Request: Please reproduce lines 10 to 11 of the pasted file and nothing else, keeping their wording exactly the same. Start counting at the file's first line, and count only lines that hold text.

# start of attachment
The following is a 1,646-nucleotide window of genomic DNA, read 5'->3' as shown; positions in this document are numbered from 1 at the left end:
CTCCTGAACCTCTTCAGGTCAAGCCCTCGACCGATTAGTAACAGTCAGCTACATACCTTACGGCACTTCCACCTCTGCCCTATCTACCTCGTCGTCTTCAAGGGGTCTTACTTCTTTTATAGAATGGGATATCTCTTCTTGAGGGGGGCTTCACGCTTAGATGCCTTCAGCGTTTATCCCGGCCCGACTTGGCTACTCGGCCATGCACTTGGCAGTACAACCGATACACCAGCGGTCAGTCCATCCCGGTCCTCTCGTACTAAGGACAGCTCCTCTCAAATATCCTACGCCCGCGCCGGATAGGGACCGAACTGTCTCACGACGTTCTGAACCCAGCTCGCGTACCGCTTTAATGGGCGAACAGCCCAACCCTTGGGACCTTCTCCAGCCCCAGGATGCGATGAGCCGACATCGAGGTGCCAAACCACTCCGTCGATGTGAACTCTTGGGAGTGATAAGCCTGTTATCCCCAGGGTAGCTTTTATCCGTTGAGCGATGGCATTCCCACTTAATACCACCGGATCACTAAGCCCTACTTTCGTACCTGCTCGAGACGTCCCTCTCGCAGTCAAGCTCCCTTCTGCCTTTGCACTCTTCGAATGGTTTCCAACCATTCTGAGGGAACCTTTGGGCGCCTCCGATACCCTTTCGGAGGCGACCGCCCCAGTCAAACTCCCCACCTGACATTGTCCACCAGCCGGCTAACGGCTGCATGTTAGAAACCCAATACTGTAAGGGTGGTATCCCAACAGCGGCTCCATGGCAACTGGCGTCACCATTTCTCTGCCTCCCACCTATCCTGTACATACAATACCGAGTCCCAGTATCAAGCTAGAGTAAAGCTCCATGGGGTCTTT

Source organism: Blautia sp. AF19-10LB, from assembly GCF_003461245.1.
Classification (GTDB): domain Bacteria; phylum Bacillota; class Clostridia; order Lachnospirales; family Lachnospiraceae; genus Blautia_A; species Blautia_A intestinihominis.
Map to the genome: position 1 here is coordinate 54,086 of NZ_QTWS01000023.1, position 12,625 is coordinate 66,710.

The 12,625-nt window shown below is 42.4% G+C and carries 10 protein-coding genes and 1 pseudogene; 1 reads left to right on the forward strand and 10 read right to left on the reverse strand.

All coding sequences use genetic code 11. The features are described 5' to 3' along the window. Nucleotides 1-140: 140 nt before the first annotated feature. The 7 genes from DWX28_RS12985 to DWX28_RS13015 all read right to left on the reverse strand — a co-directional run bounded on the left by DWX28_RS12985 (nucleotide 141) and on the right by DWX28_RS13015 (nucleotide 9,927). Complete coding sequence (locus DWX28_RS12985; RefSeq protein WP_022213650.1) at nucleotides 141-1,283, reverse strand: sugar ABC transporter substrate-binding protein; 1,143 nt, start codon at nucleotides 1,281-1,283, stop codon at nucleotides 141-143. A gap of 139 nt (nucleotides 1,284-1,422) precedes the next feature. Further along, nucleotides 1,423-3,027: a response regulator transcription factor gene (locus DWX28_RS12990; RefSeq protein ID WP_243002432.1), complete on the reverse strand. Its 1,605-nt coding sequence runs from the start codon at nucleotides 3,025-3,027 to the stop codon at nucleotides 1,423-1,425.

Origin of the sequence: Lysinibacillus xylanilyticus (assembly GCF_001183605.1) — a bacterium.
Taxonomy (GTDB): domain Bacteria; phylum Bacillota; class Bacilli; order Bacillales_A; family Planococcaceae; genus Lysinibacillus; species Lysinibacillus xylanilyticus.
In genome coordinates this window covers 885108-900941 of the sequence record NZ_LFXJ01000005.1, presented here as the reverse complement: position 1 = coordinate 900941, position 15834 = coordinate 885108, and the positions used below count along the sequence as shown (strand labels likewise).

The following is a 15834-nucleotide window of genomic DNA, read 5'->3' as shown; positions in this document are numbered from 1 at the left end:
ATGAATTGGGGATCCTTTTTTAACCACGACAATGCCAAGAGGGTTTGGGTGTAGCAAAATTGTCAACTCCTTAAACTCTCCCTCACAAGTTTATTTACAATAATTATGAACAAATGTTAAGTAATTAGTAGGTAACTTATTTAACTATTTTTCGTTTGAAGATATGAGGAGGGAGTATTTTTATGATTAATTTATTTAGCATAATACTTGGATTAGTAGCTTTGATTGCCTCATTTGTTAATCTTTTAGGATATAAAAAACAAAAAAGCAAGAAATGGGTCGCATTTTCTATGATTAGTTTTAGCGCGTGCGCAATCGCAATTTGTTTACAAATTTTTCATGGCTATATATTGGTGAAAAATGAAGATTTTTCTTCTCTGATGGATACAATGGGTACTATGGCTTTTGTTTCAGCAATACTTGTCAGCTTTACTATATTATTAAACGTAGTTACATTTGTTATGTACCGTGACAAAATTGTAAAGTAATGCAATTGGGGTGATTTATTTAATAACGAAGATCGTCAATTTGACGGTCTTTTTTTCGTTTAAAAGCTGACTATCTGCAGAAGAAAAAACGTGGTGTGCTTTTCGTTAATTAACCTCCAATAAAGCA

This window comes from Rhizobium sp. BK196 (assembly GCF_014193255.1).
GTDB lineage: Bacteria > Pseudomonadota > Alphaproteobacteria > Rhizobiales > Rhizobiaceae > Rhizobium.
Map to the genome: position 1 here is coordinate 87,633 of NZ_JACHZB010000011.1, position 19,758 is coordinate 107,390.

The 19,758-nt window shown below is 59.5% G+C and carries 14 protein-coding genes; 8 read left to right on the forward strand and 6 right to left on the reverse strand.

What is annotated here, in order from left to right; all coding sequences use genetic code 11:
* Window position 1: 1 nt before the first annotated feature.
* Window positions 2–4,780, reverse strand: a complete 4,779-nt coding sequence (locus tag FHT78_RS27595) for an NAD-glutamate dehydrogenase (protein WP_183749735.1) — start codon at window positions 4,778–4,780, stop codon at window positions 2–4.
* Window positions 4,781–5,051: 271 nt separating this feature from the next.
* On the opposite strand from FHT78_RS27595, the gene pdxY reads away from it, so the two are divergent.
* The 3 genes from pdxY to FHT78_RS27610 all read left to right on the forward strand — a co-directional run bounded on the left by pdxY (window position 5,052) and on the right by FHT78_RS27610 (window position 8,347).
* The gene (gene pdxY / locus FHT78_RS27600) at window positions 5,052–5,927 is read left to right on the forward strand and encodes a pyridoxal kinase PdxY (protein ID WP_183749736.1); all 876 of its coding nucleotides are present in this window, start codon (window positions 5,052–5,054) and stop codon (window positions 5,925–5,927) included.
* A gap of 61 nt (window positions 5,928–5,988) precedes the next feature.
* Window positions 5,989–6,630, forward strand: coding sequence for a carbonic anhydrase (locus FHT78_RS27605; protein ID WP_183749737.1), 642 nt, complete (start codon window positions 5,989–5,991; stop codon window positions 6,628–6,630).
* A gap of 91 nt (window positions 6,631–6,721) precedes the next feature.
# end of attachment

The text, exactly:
In genome coordinates this window covers 885108-900941 of the sequence record NZ_LFXJ01000005.1, presented here as the reverse complement: position 1 = coordinate 900941, position 15834 = coordinate 885108, and the positions used below count along the sequence as shown (strand labels likewise).

The following is a 15834-nucleotide window of genomic DNA, read 5'->3' as shown; positions in this document are numbered from 1 at the left end: